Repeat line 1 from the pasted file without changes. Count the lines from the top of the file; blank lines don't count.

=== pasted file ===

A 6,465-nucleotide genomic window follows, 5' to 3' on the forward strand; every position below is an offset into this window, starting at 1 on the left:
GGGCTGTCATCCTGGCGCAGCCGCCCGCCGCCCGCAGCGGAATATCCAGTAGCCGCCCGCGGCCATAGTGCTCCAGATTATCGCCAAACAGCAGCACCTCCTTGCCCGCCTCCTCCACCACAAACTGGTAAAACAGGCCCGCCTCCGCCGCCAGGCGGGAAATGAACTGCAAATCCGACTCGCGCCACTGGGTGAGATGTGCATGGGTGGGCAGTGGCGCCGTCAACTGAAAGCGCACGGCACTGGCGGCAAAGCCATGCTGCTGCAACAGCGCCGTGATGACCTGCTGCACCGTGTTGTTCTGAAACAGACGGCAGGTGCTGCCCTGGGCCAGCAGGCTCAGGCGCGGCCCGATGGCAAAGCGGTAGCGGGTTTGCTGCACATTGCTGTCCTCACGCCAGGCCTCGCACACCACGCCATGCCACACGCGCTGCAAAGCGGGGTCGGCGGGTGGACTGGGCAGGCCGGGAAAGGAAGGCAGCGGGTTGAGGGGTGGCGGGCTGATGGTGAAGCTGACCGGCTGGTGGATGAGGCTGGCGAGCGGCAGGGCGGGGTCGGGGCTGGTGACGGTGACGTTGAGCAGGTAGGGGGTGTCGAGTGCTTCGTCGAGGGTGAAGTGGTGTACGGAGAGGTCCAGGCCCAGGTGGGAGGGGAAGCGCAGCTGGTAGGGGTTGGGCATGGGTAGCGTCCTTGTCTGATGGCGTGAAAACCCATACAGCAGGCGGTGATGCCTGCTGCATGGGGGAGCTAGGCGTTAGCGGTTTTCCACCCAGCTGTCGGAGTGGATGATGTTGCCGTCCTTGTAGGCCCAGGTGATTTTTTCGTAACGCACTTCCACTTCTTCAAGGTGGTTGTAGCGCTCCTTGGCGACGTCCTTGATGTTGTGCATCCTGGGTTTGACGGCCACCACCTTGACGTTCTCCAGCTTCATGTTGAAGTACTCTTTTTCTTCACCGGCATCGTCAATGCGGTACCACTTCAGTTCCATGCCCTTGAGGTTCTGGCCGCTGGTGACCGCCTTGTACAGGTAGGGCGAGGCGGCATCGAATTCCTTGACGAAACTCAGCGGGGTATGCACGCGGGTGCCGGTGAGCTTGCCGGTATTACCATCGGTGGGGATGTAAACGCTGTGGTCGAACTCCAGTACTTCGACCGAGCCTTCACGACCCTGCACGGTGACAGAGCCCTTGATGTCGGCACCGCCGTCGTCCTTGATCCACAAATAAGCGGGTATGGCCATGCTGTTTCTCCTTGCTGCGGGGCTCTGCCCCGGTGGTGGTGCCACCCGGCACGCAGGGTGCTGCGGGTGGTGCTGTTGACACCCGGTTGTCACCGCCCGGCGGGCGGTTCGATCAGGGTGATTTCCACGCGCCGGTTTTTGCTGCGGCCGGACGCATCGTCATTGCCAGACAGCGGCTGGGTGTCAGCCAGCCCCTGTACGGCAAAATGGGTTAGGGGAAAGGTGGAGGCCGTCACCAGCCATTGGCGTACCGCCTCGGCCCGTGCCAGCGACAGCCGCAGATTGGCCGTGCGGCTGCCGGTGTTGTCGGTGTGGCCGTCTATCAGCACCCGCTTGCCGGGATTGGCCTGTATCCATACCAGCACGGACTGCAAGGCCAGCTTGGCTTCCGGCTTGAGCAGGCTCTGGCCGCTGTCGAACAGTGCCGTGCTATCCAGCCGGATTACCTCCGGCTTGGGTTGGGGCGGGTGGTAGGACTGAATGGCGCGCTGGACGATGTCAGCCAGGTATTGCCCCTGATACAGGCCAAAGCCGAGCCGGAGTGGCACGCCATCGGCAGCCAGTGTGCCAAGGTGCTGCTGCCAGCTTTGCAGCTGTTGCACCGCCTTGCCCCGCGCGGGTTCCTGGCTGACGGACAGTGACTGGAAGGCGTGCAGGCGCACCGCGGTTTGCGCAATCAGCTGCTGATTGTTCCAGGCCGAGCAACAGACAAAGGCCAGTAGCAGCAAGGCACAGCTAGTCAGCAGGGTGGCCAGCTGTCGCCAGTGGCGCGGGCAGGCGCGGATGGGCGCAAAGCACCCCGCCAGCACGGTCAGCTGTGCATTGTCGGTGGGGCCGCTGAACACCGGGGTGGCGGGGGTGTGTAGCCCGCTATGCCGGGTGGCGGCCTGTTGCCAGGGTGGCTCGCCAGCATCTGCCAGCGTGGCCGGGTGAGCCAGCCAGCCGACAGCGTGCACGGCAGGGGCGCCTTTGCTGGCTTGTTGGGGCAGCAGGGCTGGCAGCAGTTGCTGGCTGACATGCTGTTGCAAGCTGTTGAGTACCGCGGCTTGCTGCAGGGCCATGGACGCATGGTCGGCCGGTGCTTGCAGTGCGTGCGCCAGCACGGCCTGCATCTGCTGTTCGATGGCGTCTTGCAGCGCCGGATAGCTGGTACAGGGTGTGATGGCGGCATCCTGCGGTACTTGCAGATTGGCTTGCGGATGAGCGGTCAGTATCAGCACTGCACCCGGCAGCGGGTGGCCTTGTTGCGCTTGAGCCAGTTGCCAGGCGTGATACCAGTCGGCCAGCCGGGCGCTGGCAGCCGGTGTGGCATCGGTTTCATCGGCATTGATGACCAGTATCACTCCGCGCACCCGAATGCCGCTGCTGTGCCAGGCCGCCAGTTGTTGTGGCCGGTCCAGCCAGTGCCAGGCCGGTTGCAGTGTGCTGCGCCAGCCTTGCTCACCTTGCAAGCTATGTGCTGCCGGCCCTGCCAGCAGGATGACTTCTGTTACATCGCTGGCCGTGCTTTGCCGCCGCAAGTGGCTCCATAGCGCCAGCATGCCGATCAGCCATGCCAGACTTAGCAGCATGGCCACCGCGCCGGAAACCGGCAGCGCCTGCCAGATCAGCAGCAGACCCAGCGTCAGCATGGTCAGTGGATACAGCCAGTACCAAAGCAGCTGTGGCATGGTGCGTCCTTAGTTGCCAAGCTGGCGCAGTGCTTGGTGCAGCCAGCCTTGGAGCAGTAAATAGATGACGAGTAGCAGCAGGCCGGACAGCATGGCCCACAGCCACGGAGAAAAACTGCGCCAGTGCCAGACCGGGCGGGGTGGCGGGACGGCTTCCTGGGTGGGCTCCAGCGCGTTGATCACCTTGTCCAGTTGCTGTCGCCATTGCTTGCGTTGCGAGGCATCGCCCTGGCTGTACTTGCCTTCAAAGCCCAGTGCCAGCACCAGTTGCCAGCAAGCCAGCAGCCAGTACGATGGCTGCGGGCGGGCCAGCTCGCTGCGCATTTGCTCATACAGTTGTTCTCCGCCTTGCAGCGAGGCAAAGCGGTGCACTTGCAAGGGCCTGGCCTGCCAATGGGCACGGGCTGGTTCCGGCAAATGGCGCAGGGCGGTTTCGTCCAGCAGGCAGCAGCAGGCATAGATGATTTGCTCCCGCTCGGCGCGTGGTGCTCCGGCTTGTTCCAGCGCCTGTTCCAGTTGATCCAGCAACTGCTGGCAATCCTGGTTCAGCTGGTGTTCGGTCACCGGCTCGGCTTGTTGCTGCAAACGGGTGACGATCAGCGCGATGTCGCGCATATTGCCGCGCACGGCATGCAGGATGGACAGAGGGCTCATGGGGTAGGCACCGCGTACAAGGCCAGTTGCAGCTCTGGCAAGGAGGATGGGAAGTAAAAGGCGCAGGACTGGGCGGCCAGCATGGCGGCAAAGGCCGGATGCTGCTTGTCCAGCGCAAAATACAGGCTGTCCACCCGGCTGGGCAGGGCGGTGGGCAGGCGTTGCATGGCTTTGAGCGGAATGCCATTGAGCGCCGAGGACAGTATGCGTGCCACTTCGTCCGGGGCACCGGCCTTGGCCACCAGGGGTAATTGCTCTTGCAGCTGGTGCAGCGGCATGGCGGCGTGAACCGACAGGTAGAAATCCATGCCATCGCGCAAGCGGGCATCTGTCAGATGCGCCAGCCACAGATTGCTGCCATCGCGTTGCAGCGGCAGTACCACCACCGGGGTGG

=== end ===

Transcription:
A 6,465-nucleotide genomic window follows, 5' to 3' on the forward strand; every position below is an offset into this window, starting at 1 on the left: